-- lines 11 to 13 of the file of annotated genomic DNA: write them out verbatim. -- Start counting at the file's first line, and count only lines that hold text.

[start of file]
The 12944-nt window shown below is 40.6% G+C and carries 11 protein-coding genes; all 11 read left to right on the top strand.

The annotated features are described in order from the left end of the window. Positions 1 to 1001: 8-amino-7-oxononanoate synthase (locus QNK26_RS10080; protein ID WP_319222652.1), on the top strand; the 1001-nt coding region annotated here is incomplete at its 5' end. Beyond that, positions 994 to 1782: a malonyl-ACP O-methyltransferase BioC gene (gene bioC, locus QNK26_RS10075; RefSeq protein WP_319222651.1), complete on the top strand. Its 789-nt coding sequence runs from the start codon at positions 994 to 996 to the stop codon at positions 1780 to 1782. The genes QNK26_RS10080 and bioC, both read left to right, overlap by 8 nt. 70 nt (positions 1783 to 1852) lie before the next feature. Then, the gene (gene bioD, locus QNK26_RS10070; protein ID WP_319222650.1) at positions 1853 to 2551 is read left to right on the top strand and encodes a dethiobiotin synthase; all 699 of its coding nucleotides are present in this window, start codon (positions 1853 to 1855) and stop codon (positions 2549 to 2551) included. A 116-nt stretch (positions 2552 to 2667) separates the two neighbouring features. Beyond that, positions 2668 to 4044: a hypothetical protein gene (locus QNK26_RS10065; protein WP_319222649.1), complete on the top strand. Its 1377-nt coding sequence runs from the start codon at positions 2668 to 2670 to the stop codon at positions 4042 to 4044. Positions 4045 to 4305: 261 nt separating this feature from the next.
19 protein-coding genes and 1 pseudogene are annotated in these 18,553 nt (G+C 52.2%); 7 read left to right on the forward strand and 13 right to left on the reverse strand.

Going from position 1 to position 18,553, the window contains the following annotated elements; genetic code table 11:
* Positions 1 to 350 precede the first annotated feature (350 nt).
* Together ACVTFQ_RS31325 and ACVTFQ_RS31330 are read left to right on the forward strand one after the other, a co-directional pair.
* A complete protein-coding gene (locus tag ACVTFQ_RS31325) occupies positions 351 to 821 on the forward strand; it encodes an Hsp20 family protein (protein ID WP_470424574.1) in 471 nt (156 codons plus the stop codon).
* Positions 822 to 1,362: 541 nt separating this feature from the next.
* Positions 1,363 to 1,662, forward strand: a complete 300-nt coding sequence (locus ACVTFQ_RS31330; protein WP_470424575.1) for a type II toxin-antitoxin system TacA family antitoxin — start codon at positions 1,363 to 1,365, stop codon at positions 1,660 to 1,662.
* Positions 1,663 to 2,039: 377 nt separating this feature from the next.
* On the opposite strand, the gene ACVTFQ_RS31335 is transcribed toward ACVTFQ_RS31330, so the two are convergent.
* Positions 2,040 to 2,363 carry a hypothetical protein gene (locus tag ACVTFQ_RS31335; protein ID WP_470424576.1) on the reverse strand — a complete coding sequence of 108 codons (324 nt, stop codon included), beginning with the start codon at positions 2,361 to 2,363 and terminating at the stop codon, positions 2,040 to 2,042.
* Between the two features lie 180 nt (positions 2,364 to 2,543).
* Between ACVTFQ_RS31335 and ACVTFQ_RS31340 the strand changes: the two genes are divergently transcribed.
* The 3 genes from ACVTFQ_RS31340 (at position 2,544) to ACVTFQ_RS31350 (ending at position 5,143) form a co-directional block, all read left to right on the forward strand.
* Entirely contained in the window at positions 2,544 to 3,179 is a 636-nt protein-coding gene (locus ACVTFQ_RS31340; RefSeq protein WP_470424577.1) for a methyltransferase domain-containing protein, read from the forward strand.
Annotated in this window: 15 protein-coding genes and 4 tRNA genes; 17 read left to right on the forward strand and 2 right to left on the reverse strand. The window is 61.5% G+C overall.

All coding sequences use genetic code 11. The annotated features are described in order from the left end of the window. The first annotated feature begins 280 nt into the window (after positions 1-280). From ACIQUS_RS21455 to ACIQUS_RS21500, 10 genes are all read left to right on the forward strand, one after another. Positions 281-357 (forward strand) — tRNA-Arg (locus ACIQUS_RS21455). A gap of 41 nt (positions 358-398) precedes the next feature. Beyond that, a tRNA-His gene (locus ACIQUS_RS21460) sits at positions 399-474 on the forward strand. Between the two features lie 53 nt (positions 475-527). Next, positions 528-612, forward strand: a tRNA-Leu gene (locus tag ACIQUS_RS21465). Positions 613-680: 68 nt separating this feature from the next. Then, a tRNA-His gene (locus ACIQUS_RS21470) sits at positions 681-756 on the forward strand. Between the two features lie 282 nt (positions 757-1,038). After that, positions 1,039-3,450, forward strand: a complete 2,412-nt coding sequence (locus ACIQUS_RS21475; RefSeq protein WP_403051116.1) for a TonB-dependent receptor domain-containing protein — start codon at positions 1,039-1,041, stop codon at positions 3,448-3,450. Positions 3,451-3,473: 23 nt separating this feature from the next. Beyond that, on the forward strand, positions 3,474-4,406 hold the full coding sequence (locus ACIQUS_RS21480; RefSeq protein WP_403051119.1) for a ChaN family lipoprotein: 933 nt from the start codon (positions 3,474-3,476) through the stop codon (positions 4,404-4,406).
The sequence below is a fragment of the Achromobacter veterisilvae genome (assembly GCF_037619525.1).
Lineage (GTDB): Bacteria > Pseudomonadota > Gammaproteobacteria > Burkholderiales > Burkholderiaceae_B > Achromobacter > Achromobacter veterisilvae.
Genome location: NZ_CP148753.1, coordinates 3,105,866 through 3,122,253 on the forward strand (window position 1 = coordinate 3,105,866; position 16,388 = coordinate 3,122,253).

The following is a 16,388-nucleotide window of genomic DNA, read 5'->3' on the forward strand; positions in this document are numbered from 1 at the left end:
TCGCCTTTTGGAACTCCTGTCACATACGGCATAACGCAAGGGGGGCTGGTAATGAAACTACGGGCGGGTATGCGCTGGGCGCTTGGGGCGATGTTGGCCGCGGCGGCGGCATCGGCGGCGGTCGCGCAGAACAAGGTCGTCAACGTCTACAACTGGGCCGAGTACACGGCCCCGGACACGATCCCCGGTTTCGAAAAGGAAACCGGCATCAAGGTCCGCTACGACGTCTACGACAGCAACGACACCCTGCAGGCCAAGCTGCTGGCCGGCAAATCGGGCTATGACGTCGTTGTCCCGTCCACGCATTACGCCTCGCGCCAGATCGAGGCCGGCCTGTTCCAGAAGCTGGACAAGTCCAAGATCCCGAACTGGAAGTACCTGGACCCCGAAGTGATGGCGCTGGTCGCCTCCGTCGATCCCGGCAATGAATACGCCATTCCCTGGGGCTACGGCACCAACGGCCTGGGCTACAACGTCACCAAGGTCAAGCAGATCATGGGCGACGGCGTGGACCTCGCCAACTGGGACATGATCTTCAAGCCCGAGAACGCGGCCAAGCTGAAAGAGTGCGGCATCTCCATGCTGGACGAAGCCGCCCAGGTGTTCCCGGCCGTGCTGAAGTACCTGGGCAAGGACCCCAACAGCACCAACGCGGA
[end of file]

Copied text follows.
* On the opposite strand, the gene ACVTFQ_RS31335 is transcribed toward ACVTFQ_RS31330, so the two are convergent.
* Positions 2,040 to 2,363 carry a hypothetical protein gene (locus tag ACVTFQ_RS31335; protein ID WP_470424576.1) on the reverse strand — a complete coding sequence of 108 codons (324 nt, stop codon included), beginning with the start codon at positions 2,361 to 2,363 and terminating at the stop codon, positions 2,040 to 2,042.
* Between the two features lie 180 nt (positions 2,364 to 2,543).